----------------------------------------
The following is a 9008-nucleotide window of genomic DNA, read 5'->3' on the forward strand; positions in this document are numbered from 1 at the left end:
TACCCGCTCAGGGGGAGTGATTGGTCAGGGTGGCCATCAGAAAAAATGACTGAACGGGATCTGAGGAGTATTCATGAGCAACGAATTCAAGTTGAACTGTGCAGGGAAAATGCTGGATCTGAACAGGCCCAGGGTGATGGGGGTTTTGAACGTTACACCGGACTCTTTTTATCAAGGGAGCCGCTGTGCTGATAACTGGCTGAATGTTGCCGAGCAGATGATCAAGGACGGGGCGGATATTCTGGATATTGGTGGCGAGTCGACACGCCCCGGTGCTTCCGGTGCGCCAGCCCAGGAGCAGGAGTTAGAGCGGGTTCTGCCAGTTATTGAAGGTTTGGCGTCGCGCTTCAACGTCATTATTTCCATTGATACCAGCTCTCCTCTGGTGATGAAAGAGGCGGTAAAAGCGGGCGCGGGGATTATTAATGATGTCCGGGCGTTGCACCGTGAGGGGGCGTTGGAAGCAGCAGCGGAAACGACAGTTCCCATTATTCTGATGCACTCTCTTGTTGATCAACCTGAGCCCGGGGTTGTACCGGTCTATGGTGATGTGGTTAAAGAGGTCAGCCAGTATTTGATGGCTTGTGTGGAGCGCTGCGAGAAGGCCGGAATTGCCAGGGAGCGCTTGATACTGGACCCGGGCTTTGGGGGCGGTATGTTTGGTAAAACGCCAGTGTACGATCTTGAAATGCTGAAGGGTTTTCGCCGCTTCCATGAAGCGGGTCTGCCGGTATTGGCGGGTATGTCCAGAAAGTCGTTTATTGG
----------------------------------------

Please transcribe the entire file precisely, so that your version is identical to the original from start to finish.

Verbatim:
The following is a 9008-nucleotide window of genomic DNA, read 5'->3' on the forward strand; positions in this document are numbered from 1 at the left end:
TACCCGCTCAGGGGGAGTGATTGGTCAGGGTGGCCATCAGAAAAAATGACTGAACGGGATCTGAGGAGTATTCATGAGCAACGAATTCAAGTTGAACTGTGCAGGGAAAATGCTGGATCTGAACAGGCCCAGGGTGATGGGGGTTTTGAACGTTACACCGGACTCTTTTTATCAAGGGAGCCGCTGTGCTGATAACTGGCTGAATGTTGCCGAGCAGATGATCAAGGACGGGGCGGATATTCTGGATATTGGTGGCGAGTCGACACGCCCCGGTGCTTCCGGTGCGCCAGCCCAGGAGCAGGAGTTAGAGCGGGTTCTGCCAGTTATTGAAGGTTTGGCGTCGCGCTTCAACGTCATTATTTCCATTGATACCAGCTCTCCTCTGGTGATGAAAGAGGCGGTAAAAGCGGGCGCGGGGATTATTAATGATGTCCGGGCGTTGCACCGTGAGGGGGCGTTGGAAGCAGCAGCGGAAACGACAGTTCCCATTATTCTGATGCACTCTCTTGTTGATCAACCTGAGCCCGGGGTTGTACCGGTCTATGGTGATGTGGTTAAAGAGGTCAGCCAGTATTTGATGGCTTGTGTGGAGCGCTGCGAGAAGGCCGGAATTGCCAGGGAGCGCTTGATACTGGACCCGGGCTTTGGGGGCGGTATGTTTGGTAAAACGCCAGTGTACGATCTTGAAATGCTGAAGGGTTTTCGCCGCTTCCATGAAGCGGGTCTGCCGGTATTGGCGGGTATGTCCAGAAAGTCGTTTATTGG